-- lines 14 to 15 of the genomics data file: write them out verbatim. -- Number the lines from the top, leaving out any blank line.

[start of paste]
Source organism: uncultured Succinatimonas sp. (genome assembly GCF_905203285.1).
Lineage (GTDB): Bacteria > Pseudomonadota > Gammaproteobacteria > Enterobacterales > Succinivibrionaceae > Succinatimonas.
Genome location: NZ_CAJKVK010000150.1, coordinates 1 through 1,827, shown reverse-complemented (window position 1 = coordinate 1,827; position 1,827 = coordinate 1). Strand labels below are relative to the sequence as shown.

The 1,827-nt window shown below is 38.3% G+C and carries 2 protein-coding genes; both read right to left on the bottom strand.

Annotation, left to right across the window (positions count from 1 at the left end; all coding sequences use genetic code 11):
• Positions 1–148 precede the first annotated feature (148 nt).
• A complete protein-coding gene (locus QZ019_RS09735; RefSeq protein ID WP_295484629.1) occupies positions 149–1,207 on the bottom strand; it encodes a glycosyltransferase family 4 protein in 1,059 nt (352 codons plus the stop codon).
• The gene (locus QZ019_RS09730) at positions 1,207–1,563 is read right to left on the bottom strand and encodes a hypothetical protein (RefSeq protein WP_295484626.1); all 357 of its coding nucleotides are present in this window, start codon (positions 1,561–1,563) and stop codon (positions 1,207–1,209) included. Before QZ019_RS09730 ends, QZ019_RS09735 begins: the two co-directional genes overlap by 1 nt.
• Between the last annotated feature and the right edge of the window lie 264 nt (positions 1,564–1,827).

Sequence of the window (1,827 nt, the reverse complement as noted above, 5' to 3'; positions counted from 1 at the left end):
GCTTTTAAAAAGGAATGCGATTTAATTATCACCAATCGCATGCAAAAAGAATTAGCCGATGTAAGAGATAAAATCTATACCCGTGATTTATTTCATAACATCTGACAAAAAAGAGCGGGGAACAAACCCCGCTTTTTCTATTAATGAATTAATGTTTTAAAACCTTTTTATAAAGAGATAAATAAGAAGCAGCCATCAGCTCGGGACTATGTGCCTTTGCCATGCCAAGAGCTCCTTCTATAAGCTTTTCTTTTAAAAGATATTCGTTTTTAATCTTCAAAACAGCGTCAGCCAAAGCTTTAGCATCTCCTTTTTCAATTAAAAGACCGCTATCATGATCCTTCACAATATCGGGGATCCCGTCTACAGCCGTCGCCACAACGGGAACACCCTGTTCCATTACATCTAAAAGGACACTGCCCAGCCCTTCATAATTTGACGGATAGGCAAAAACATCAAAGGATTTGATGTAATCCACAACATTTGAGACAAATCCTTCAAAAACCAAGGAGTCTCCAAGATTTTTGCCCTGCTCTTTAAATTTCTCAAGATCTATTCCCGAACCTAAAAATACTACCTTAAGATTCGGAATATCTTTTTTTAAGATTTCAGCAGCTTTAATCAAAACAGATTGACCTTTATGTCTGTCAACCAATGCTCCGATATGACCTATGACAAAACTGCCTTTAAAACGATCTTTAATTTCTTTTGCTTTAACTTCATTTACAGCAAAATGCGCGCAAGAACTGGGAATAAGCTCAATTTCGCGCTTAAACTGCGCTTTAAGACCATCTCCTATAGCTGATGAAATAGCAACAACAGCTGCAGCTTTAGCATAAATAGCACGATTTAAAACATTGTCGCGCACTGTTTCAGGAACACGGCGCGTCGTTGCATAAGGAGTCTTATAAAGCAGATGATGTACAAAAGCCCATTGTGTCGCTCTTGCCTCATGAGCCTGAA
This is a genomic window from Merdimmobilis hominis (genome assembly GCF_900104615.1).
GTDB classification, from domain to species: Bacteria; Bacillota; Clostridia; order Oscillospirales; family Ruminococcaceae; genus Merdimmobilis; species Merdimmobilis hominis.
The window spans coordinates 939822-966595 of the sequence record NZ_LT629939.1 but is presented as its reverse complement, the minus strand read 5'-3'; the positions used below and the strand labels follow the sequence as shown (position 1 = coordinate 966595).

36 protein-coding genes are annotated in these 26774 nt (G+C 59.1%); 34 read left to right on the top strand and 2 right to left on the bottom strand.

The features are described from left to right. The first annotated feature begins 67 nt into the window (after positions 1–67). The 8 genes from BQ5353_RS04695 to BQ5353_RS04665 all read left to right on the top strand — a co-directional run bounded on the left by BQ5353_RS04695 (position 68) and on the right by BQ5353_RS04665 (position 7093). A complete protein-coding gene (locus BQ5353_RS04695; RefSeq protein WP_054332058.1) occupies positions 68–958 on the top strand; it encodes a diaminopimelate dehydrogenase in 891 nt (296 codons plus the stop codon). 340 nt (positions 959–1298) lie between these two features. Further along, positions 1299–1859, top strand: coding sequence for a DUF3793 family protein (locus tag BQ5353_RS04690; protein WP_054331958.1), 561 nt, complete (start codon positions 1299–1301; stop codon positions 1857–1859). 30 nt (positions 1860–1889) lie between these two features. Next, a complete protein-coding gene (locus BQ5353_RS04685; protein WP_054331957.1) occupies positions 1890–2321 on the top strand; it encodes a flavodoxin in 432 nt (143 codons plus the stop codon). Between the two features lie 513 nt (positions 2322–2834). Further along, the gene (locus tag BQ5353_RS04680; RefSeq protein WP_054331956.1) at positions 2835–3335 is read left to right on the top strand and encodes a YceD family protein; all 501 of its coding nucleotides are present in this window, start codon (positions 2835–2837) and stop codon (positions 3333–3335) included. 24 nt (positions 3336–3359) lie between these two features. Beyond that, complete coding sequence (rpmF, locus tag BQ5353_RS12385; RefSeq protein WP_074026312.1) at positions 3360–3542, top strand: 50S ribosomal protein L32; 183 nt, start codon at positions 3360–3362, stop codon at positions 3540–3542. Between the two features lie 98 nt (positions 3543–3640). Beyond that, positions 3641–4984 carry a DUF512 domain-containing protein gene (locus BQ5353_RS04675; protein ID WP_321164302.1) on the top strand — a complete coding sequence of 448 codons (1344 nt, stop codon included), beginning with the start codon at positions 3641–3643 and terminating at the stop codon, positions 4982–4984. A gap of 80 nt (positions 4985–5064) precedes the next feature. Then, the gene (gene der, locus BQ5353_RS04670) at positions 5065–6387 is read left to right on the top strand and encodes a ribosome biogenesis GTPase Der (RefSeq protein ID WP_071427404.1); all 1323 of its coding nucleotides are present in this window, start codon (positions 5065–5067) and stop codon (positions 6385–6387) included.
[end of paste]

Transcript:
The window spans coordinates 939822-966595 of the sequence record NZ_LT629939.1 but is presented as its reverse complement, the minus strand read 5'-3'; the positions used below and the strand labels follow the sequence as shown (position 1 = coordinate 966595).

36 protein-coding genes are annotated in these 26774 nt (G+C 59.1%); 34 read left to right on the top strand and 2 right to left on the bottom strand.